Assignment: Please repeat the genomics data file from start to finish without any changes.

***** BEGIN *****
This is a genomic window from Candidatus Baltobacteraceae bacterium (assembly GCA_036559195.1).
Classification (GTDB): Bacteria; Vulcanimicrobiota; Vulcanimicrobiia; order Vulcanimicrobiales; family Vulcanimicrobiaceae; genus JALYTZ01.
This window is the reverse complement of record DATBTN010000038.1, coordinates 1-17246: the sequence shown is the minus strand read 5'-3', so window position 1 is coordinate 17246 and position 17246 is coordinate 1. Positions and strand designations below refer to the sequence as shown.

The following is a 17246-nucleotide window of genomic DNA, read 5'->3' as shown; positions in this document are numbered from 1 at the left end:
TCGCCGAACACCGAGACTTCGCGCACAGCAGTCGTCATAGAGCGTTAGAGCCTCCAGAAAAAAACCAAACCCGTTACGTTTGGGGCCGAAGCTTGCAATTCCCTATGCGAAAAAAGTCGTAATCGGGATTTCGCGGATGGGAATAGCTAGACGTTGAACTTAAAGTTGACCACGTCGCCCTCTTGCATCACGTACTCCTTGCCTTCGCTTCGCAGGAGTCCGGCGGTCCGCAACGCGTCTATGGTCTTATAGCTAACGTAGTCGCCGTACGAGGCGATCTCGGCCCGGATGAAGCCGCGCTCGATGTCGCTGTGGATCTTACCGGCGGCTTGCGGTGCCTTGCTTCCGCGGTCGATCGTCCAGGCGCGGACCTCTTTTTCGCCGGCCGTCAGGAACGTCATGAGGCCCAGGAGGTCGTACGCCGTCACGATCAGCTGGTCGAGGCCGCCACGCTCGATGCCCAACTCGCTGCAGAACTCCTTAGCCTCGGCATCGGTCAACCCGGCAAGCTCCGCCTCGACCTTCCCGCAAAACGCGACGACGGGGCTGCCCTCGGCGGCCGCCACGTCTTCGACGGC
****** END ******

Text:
This is a genomic window from Candidatus Baltobacteraceae bacterium (assembly GCA_036559195.1).
Classification (GTDB): Bacteria; Vulcanimicrobiota; Vulcanimicrobiia; order Vulcanimicrobiales; family Vulcanimicrobiaceae; genus JALYTZ01.
This window is the reverse complement of record DATBTN010000038.1, coordinates 1-17246: the sequence shown is the minus strand read 5'-3', so window position 1 is coordinate 17246 and position 17246 is coordinate 1. Positions and strand designations below refer to the sequence as shown.

The following is a 17246-nucleotide window of genomic DNA, read 5'->3' as shown; positions in this document are numbered from 1 at the left end:
TCGCCGAACACCGAGACTTCGCGCACAGCAGTCGTCATAGAGCGTTAGAGCCTCCAGAAAAAAACCAAACCCGTTACGTTTGGGGCCGAAGCTTGCAATTCCCTATGCGAAAAAAGTCGTAATCGGGATTTCGCGGATGGGAATAGCTAGACGTTGAACTTAAAGTTGACCACGTCGCCCTCTTGCATCACGTACTCCTTGCCTTCGCTTCGCAGGAGTCCGGCGGTCCGCAACGCGTCTATGGTCTTATAGCTAACGTAGTCGCCGTACGAGGCGATCTCGGCCCGGATGAAGCCGCGCTCGATGTCGCTGTGGATCTTACCGGCGGCTTGCGGTGCCTTGCTTCCGCGGTCGATCGTCCAGGCGCGGACCTCTTTTTCGCCGGCCGTCAGGAACGTCATGAGGCCCAGGAGGTCGTACGCCGTCACGATCAGCTGGTCGAGGCCGCCACGCTCGATGCCCAACTCGCTGCAGAACTCCTTAGCCTCGGCATCGGTCAACCCGGCAAGCTCCGCCTCGACCTTCCCGCAAAACGCGACGACGGGGCTGCCCTCGGCGGCCGCCACGTCTTCGACGGC